US Bishops urged to do more to help persecuted Christians

The bishops were advised to give more attention to attacks on the religious freedom of Christians

Nov 17, 2016

WASHINGTON D.C: A Maronite leader has called on the bishops of the United States to bring wider attention to the persecution of Christians in the Middle East to their parishes and political leaders.

Addressing the autumn general assembly of the US Conference of Catholic Bishops on November 15, the Maronite Bishop Gregory Mansour said he hoped that the new four-year strategic plan adopted by the conference earlier in the day would incorporate a robust advocacy for religious freedom in the rest of the world.

“People do look to America and religious freedom is our greatest freedom and we ought to be able to export it …The more we export it throughout the world, the happier our world will be,” said Bishop Mansour, who heads the Eparchy of St. Maron in Brooklyn, New York.

While referring to the acts of kidnapping, torture and killings by ISIS in Iraq and Syria, Bishop Mansour said that attention must be given to attacks on the religious freedom of Christians throughout the Middle East.

He encouraged the bishops to take several steps to “increase our communion with our brothers and sisters there” including raising funds for the humanitarian work of organisations such as Catholic Relief Services, Aid to the Church in Need, the Catholic Near East Welfare Association and the Knights of Columbus.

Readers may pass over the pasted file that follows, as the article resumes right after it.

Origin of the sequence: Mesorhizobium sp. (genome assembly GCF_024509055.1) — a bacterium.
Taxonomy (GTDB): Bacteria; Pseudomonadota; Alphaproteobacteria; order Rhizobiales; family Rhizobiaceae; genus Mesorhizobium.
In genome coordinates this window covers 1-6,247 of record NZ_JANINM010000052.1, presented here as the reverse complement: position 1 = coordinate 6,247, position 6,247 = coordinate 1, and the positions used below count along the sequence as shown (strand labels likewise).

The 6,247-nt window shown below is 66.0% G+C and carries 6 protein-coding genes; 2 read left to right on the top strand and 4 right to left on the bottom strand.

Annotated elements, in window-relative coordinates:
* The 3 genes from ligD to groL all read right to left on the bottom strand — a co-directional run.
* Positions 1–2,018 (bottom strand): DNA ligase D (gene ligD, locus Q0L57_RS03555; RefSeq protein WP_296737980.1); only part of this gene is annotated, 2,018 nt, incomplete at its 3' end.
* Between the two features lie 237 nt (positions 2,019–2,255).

He also said the US church could play a major role in developing a plan with Catholic bishops around the world to rebuild churches and restore the livelihoods of Christians in the region.

A third suggestion revolved around the possibility of organising a program in which US parishes match up with parishes to create bonds of unity and solidarity. Such an effort, he said, could be extended to Orthodox, Protestant and other Christian congregations.

Bishop Mansour also called for advocacy with the U.S. Department of State to boost aid for refugees and displaced people who do not find their way to established camps but are taken in by individual families, hospitals and churches.--Catholic Herald

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